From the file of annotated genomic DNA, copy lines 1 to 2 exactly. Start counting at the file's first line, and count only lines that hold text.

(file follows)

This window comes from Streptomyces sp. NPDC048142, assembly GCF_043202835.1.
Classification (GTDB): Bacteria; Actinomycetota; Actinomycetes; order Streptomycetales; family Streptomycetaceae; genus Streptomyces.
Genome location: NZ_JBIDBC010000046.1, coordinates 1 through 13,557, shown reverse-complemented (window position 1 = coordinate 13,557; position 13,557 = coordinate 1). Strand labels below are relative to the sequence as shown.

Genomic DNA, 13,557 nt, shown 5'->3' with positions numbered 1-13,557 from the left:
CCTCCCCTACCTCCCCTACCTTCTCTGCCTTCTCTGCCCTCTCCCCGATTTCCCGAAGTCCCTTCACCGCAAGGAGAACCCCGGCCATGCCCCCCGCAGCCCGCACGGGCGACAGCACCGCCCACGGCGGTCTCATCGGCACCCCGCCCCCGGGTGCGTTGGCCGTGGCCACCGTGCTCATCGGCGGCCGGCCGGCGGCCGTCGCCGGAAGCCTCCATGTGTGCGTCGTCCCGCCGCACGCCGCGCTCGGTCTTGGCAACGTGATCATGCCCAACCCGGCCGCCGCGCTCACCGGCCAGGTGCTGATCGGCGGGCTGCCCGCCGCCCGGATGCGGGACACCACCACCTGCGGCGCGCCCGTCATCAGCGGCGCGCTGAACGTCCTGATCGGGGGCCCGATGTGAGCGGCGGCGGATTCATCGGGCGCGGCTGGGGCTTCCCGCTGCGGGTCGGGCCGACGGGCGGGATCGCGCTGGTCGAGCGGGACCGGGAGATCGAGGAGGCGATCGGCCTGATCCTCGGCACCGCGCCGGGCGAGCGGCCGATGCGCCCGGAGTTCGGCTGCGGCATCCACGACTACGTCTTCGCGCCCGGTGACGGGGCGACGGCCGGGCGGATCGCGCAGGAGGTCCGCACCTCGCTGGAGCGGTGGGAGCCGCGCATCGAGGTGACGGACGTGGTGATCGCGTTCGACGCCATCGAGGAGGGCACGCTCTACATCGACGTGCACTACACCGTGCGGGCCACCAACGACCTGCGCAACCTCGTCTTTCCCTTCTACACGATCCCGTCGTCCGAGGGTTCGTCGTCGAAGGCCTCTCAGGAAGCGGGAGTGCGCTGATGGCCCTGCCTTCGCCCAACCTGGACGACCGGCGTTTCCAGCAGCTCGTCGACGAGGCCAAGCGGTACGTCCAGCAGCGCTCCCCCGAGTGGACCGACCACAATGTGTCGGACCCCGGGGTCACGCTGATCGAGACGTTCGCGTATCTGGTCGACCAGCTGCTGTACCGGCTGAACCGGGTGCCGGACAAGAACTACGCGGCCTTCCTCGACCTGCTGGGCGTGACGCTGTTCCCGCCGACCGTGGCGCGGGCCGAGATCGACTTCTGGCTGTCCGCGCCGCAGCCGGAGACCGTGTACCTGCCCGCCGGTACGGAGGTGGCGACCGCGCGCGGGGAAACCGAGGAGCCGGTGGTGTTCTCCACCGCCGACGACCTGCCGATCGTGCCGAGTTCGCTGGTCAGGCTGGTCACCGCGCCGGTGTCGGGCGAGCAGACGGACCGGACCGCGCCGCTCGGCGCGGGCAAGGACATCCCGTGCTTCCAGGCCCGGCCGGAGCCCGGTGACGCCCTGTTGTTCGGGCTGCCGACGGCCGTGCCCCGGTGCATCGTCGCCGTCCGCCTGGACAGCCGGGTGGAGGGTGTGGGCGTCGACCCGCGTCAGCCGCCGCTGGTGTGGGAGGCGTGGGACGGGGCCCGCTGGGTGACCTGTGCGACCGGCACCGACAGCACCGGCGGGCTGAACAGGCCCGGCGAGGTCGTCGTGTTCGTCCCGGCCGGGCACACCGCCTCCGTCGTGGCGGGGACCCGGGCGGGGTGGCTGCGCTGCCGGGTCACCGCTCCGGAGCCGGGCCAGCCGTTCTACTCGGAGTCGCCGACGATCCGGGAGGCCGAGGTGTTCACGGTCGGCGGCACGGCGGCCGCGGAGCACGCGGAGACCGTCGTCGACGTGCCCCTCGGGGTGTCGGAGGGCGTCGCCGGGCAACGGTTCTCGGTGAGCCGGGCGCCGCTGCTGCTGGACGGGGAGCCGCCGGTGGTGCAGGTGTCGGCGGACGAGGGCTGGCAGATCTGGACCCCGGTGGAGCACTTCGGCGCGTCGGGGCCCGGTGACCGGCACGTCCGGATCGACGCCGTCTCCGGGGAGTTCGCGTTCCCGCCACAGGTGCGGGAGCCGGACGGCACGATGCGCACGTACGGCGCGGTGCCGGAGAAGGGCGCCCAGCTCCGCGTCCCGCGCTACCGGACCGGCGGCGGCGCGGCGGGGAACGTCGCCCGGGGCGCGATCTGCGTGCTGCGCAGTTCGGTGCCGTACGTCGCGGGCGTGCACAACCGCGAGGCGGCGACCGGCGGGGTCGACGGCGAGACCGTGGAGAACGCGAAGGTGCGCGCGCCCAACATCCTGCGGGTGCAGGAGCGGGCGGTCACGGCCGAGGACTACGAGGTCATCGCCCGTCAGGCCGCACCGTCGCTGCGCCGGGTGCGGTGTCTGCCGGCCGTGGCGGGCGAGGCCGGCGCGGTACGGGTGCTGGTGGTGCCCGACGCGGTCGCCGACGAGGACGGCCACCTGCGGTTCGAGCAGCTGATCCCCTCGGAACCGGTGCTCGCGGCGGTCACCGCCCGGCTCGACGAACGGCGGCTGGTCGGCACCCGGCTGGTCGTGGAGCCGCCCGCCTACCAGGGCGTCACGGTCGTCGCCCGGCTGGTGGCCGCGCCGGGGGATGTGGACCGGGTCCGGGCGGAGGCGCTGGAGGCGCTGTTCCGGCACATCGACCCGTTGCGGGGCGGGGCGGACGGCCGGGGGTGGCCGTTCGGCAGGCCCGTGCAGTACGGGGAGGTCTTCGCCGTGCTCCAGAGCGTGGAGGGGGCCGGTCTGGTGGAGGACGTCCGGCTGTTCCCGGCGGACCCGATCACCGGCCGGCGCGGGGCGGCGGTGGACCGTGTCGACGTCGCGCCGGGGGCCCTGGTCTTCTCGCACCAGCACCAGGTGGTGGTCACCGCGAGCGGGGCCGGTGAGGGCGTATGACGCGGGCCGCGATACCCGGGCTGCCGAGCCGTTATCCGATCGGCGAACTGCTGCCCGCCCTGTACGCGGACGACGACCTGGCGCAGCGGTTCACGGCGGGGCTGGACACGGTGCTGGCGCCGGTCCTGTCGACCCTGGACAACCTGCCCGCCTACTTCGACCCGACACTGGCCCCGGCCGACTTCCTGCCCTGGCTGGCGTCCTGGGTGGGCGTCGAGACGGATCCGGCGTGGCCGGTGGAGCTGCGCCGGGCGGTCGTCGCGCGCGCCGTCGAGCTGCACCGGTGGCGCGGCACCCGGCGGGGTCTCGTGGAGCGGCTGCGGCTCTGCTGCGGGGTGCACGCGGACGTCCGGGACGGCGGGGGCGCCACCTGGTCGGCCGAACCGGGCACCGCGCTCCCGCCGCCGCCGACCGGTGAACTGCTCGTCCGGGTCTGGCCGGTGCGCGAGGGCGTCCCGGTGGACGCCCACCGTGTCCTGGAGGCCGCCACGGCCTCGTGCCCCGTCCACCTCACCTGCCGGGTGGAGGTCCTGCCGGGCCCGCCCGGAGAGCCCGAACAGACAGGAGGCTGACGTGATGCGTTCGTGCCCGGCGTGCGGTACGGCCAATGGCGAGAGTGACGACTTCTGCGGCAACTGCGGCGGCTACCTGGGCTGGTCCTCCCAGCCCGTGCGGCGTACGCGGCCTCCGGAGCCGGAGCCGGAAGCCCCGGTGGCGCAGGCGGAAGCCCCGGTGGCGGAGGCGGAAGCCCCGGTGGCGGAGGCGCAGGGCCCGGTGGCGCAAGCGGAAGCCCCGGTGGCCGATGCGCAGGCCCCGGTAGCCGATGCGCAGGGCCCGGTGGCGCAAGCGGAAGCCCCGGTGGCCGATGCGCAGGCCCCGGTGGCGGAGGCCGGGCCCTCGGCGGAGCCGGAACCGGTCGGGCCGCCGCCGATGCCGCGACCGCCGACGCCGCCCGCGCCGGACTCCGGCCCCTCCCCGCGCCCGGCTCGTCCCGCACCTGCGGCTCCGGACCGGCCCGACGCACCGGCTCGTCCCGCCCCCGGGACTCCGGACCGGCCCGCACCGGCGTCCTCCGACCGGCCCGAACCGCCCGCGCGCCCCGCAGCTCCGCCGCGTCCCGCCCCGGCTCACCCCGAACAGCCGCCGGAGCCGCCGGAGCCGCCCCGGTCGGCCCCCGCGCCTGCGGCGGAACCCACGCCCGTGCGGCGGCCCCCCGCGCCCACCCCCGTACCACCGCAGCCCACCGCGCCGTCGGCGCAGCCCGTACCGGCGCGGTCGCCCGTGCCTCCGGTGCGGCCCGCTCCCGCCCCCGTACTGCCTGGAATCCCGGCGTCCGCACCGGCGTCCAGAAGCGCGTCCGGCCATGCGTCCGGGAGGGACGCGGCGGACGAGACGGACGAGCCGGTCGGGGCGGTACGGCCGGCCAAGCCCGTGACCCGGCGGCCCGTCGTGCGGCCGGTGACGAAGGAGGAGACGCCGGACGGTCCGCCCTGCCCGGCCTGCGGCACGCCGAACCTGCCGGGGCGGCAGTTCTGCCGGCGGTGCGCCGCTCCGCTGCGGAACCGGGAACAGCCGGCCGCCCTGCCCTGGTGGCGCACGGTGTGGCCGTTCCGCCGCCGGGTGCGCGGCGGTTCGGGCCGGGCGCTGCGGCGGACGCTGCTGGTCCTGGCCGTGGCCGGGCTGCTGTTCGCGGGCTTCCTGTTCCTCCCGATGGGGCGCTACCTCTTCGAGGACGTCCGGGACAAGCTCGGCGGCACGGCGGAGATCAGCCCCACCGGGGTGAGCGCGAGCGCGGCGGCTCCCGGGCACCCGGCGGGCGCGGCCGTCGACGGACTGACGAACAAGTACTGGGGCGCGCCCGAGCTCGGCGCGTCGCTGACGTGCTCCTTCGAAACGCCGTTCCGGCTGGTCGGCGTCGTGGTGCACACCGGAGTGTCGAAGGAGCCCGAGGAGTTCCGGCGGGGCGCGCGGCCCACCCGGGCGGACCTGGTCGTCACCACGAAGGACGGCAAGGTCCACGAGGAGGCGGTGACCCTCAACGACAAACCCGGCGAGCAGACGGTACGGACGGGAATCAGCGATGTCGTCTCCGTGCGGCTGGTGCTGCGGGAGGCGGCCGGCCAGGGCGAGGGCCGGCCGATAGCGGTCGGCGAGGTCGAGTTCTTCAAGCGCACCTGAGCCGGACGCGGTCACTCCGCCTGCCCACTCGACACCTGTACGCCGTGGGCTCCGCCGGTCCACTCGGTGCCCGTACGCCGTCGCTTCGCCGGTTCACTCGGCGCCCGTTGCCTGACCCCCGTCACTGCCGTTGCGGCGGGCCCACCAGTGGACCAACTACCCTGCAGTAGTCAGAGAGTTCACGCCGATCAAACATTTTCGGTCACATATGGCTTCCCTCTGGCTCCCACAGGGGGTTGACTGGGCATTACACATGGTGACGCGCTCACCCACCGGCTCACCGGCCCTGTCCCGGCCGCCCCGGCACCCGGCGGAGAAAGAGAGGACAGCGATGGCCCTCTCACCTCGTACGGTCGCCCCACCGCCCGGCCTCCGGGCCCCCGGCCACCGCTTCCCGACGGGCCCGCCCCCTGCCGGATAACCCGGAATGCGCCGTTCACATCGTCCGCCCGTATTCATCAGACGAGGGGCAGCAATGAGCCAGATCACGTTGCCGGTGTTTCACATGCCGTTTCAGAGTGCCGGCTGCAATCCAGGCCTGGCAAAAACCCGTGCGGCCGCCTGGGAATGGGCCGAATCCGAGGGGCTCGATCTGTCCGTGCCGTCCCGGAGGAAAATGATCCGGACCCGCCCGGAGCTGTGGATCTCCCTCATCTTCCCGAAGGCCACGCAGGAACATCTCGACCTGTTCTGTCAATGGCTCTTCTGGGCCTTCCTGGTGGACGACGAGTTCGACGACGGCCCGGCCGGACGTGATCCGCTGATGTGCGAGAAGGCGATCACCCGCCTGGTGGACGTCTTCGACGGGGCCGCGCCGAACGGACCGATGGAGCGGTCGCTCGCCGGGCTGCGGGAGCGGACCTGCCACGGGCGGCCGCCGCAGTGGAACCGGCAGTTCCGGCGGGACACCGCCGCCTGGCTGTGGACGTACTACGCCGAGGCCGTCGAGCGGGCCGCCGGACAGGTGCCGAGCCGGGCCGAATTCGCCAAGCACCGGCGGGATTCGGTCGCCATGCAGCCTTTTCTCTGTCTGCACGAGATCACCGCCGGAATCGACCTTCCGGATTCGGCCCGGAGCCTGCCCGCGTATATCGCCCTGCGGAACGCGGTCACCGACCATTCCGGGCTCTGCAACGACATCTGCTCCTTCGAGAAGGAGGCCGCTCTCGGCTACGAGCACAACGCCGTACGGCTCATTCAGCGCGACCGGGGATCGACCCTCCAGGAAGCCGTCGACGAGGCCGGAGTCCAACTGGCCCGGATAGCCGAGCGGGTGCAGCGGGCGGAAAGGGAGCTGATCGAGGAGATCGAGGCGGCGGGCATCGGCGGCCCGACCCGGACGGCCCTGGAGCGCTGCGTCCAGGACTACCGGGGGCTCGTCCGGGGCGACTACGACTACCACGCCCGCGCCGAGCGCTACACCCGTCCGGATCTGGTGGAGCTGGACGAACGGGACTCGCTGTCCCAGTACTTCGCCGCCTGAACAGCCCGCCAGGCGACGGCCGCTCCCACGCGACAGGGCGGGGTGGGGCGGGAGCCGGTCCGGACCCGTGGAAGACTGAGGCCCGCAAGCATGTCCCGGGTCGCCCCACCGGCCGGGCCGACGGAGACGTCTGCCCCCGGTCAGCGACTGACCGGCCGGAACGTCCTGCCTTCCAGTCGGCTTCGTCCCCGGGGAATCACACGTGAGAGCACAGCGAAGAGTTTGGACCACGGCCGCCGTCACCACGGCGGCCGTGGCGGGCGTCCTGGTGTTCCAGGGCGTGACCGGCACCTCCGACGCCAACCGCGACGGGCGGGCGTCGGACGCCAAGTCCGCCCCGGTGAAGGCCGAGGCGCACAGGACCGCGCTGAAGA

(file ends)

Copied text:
This window comes from Streptomyces sp. NPDC048142, assembly GCF_043202835.1.
Classification (GTDB): Bacteria; Actinomycetota; Actinomycetes; order Streptomycetales; family Streptomycetaceae; genus Streptomyces.